However, the goal isn’t to simply discard businesses the company deems to be underperforming. These and previous divestitures have been successfully structured to provide IBM the components and products it needs while also stepping away from manufacturing headaches and investments.
Why is any of this important? In essence, it speaks to IBM’s abilities to effectively, transparently do business and compete while providing full value to its shareholders. That is a crucial proposition for the company’s shareholders (particularly institutional investors that love higher than average dividends) and a key differentiator between IBM and many or most of its competitors.
So what did I take away from IBM SWG’s Analyst Insights? A few things:
- IBM’s longstanding, software-centric strategy continues to hold together well. More importantly, while it has been far out in front of the competition in this regard, the company remains willing and able to tweak its efforts and direction to account for changes in the marketplace.
- The company’s analytics and big data solutions are the most mature of its efforts in emerging markets and also complement numerous other areas. Plus, the ongoing success and performance of IBM’s analytics and big data solutions suggests an increasingly bright future in both established markets and emerging fields like IoT.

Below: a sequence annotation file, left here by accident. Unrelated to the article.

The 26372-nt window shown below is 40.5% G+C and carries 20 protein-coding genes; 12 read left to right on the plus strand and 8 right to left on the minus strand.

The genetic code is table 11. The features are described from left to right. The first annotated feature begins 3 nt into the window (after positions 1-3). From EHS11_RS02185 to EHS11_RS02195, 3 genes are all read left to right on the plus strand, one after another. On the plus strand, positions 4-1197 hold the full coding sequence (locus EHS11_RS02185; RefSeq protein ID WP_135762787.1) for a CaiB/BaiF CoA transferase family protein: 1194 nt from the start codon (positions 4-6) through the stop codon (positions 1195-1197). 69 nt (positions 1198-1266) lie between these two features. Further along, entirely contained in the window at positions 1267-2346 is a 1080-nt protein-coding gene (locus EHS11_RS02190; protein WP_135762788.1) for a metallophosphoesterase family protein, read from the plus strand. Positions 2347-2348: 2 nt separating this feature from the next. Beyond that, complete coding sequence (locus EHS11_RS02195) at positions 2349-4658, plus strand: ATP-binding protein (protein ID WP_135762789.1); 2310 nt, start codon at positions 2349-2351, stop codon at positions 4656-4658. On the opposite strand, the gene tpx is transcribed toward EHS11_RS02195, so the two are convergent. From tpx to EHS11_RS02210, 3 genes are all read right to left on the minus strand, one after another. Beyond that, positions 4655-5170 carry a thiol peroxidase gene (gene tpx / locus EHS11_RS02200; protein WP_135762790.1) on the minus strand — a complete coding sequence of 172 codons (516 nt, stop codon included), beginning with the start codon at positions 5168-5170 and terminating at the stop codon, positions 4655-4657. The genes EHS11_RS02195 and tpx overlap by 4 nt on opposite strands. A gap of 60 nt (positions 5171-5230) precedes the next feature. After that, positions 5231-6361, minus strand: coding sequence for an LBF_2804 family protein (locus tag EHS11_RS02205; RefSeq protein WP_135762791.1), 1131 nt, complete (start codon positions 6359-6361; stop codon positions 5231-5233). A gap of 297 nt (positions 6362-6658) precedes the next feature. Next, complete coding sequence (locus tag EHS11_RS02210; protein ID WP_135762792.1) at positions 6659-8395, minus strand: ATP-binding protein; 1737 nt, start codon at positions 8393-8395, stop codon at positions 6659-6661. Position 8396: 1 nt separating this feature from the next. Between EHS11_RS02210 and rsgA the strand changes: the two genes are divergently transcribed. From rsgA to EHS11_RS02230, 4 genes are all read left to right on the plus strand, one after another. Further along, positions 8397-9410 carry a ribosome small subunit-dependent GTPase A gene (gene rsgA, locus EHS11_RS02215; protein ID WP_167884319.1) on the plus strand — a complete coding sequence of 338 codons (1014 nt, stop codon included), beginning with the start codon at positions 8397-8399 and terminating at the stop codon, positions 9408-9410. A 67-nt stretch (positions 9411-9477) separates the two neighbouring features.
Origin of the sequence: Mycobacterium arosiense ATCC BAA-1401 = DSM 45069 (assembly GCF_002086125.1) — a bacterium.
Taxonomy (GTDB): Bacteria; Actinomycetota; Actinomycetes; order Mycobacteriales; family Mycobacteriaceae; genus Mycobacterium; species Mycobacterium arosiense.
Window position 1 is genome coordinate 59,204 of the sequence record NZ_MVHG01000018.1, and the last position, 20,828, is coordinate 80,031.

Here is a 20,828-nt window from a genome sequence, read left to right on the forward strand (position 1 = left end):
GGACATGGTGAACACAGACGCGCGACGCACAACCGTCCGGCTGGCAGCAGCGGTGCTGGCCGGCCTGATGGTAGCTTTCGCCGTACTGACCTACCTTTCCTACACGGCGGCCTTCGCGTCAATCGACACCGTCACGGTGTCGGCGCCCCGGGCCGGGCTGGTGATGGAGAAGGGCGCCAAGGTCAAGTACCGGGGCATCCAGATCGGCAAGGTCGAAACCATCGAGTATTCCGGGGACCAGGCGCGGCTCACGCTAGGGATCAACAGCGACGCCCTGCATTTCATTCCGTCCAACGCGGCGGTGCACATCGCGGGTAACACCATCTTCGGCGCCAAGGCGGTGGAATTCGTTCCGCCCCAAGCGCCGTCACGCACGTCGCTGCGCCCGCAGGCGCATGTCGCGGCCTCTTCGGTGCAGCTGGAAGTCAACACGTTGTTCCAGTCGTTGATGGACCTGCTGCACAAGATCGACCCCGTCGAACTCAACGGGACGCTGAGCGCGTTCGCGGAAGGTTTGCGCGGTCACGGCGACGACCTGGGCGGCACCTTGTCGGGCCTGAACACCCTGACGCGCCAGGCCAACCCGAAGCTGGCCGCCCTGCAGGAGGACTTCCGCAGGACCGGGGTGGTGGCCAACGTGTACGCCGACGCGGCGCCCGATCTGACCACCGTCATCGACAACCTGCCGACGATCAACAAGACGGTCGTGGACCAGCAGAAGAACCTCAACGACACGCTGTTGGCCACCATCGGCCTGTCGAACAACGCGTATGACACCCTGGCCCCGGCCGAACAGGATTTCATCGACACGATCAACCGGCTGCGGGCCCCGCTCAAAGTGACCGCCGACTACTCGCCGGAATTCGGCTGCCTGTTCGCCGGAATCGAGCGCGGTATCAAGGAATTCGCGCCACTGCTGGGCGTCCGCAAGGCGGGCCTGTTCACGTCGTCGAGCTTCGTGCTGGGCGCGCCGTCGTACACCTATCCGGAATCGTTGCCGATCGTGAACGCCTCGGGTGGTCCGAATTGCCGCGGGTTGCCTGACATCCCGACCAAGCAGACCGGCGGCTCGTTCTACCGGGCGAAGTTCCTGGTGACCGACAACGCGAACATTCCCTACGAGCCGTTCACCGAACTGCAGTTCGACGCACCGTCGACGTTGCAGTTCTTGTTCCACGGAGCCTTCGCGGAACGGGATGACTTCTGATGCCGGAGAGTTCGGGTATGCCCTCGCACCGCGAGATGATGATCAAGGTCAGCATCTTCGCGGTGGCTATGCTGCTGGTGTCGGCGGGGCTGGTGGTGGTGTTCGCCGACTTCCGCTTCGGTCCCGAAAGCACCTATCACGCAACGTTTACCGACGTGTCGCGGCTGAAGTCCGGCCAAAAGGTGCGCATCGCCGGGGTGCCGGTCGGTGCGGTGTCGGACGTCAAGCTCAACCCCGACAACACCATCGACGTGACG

- IBM’s Watson is certainly unique – no other vendor has anything remotely like it, and those who portray Watson as a sort of “Siri on steroids” are either deeply ignorant or whistling past the graveyard. That said, while the enthusiasm around Watson looks promising, I and other analysts are still waiting to see how the technology will impact IBM’s bottom line.
- The refocusing of attention and energy on product design leadership is a terrific development and should help IBM clearly differentiate itself in enterprise software and other fields.
- Related to that, IBM’s developer-focused mobility initiatives could pay real dividends, especially if the company can rekindle the “culture of design” goals of the energized IBM Design group.
- IBM’s cloud computing assets, experience and strategy differ markedly from competitors, particularly massive public cloud vendors like Amazon, Microsoft and Google. That’s a good thing in terms of building a manageably profitable business, but public cloud players have a remarkable degree of momentum. What IBM’s eventual position will be in a mature cloud market is still a work in progress.
- Finally, the solidity of IBM’s overall financial position and the transparency of its business practices may be its greatest overall strengths. That’s especially the case when you compare it with competitors, especially those that depend on the patience of increasingly stressed and disappointed shareholders. This is not to say that IBM doesn’t face challenges, including ongoing, deepening global economic uncertainties, rising hardware commoditization and rapidly changing IT usage models, but those issues are problematic for virtually all enterprise IT vendors. Challenges remain, but IBM’s focus on maintaining a solid foundation and sustainable innovation should lead it to success.